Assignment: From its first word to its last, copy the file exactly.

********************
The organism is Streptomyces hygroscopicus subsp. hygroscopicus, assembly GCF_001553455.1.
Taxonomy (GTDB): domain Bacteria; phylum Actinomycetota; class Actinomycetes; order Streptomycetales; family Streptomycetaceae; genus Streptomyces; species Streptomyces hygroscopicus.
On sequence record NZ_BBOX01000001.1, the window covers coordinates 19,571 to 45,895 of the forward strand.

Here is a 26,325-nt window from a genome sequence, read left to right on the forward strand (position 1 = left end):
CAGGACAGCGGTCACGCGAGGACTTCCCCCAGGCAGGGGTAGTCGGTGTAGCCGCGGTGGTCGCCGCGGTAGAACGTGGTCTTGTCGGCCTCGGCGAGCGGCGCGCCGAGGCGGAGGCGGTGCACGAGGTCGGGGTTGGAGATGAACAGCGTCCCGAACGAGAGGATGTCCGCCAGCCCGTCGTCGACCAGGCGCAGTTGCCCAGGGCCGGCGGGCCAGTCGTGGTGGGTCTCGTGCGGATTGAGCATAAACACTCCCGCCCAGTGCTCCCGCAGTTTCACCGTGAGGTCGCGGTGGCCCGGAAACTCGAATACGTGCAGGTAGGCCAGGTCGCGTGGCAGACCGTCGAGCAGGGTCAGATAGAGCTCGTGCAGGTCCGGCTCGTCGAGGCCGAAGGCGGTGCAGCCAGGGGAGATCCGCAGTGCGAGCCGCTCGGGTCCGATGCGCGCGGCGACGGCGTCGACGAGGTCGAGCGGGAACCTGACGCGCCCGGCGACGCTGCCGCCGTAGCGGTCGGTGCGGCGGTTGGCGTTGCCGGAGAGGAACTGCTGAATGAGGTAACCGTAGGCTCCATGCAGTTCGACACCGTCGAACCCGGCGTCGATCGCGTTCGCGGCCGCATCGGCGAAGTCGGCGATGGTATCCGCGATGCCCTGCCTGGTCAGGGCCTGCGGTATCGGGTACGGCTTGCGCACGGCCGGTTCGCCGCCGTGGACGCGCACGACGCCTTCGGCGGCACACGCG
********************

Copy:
The organism is Streptomyces hygroscopicus subsp. hygroscopicus, assembly GCF_001553455.1.
Taxonomy (GTDB): domain Bacteria; phylum Actinomycetota; class Actinomycetes; order Streptomycetales; family Streptomycetaceae; genus Streptomyces; species Streptomyces hygroscopicus.
On sequence record NZ_BBOX01000001.1, the window covers coordinates 19,571 to 45,895 of the forward strand.

Here is a 26,325-nt window from a genome sequence, read left to right on the forward strand (position 1 = left end):
CAGGACAGCGGTCACGCGAGGACTTCCCCCAGGCAGGGGTAGTCGGTGTAGCCGCGGTGGTCGCCGCGGTAGAACGTGGTCTTGTCGGCCTCGGCGAGCGGCGCGCCGAGGCGGAGGCGGTGCACGAGGTCGGGGTTGGAGATGAACAGCGTCCCGAACGAGAGGATGTCCGCCAGCCCGTCGTCGACCAGGCGCAGTTGCCCAGGGCCGGCGGGCCAGTCGTGGTGGGTCTCGTGCGGATTGAGCATAAACACTCCCGCCCAGTGCTCCCGCAGTTTCACCGTGAGGTCGCGGTGGCCCGGAAACTCGAATACGTGCAGGTAGGCCAGGTCGCGTGGCAGACCGTCGAGCAGGGTCAGATAGAGCTCGTGCAGGTCCGGCTCGTCGAGGCCGAAGGCGGTGCAGCCAGGGGAGATCCGCAGTGCGAGCCGCTCGGGTCCGATGCGCGCGGCGACGGCGTCGACGAGGTCGAGCGGGAACCTGACGCGCCCGGCGACGCTGCCGCCGTAGCGGTCGGTGCGGCGGTTGGCGTTGCCGGAGAGGAACTGCTGAATGAGGTAACCGTAGGCTCCATGCAGTTCGACACCGTCGAACCCGGCGTCGATCGCGTTCGCGGCCGCATCGGCGAAGTCGGCGATGGTATCCGCGATGCCCTGCCTGGTCAGGGCCTGCGGTATCGGGTACGGCTTGCGCACGGCCGGTTCGCCGCCGTGGACGCGCACGACGCCTTCGGCGGCACACGCG